Tomball ISD rolls out mental health initiative for 2018-19 school year

Tomball ISD received a grant from the Tomball Regional Health Foundation to fund a mental health initiative districtwide.

Tomball ISD received a grant from the Tomball Regional Health Foundation to fund a mental health initiative districtwide.

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Enhancing Mental Health
Tomball ISD will unveil a three-tiered mental health initiative this school year after receiving a nearly $125,000 grant from the Tomball Regional Health Foundation, said Michael Webb, assistant superintendent of student support.

“We did a community health needs assessment last year in 2017, and one of the things that it identified was the need to enhance the mental health education and training in our service area,” foundation CEO Lynn LeBouef said. “Tomball ISD wanted to accelerate [its] districtwide mental health model and provide training to all [its] personnel on identification of students who may have some mental issues and getting them into proper therapy and care.”

The grant-funded initiative includes implementing in-person mental health training for all teachers and administrators in collaboration with the Center for School Behavioral Health, partnering with the National Alliance on Mental Illness for presentations on mental illness and implementing substance abuse assessments and interventions from Teen and Family Services, Webb said.

“In general, mental health is becoming more and more of a barrier to learning in schools. One in 5 students have a mental health condition, and 80 percent of those conditions are undiagnosed,” he said.

Mental health training, education

In August, all TISD teachers and administrators will receive training to understand the signs and symptoms associated with mental health.

“This really is becoming a barrier in school districts to really where teachers have become default mental health providers whether we like it or not,” Webb said. “Now we’re asking them to deal with all of these mental health issues, but we really haven’t given them the resources or the training.”

Webb said he considers enhanced mental health support to be part of TISD’s commitment to keep students and staff safe.

“Now it’s a part of our safety package—it’s a part of our plan to keep school safe. I feel it is as important as the facility modifications and accommodations to ensure a safe school,” Webb said.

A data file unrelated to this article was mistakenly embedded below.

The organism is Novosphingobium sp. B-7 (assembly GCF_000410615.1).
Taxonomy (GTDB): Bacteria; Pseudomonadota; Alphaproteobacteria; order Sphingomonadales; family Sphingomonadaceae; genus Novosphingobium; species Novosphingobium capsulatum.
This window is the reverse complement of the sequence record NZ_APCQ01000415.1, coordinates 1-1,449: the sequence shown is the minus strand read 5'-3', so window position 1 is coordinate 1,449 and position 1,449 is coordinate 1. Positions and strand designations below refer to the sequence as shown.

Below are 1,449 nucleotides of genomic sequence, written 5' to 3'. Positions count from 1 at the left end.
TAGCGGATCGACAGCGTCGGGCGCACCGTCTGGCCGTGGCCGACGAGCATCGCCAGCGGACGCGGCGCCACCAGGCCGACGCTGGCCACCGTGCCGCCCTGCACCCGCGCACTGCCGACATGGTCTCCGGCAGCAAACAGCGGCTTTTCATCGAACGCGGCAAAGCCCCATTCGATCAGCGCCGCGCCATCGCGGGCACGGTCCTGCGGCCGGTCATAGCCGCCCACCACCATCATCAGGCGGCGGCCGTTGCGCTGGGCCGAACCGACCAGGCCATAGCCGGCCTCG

In partnership with NAMI, secondary students will also hear presentations by young adults who have overcome mental illnesses, Webb said. He said he expects up to 45 sessions to be held throughout the school year to educate parents and students.

Additionally, NAMI will provide student support groups to which TISD officials can refer students for help with battling mental illnesses.

Assessments, intervention groups

In collaboration with Teen and Family Services, TISD will also implement RISE, a program focused on restoring, instructing, supporting and educating students about mental health and drug and alcohol use, Webb said.

Teen and Family Services will offer assessments and interventions for students within the disciplinary process or referred by parents or teachers for likely substance use. The grant provides funding for a full-time clinician to complete assessments showing the level of substance use, Webb said.

RISE goes hand-in-hand with disciplinary measures in place at TISD, as students found under the influence of alcohol or drugs receive disciplinary action and often spend time at TISD’s Connections Academy, Webb said. With assessments, Teen and Family Services can refer students to intervention groups for longer-term support as well.

“For so long we’ve been handling substance use issues in our school as a disciplinary issue—and not that [discipline is] not part of the package—but we also want to address the behavioral health side of it,” Webb said. “Without addressing the behavioral health side, it continues to become a barrier in learning.”

Webb said he hopes the enhanced mental health support will increase student attendance, decrease the number of days students spend at the alternative education center and lower recidivism rates among students.

“In many cases, discipline alone didn’t correct the issue, because we’re not dealing with kids that are bad; we’re dealing with kids that are ill,” he said. “[Assessments] will give us the resources to differentiate between which ones are making bad decisions and which ones might have a disorder.”
By Anna Lotz

Editor, Tomball | Magnolia & Conroe | Montgomery

Anna joined Community Impact Newspaper as a reporter in May 2016 after graduating with a degree in journalism from Cedarville University in Cedarville, Ohio. In July 2017, she transitioned to editor for the Tomball|Magnolia edition. She began covering the communities of Conroe and Montgomery as well in 2020. Anna covers education, local government, transportation, business, real estate development and nonprofits in these communities. Prior to CI, Anna served as editor-in-chief of Cedars, interned with the National Journalism Center in Washington, D.C., and spent time writing for the Springfield News-Sun and Xenia Daily Gazette.


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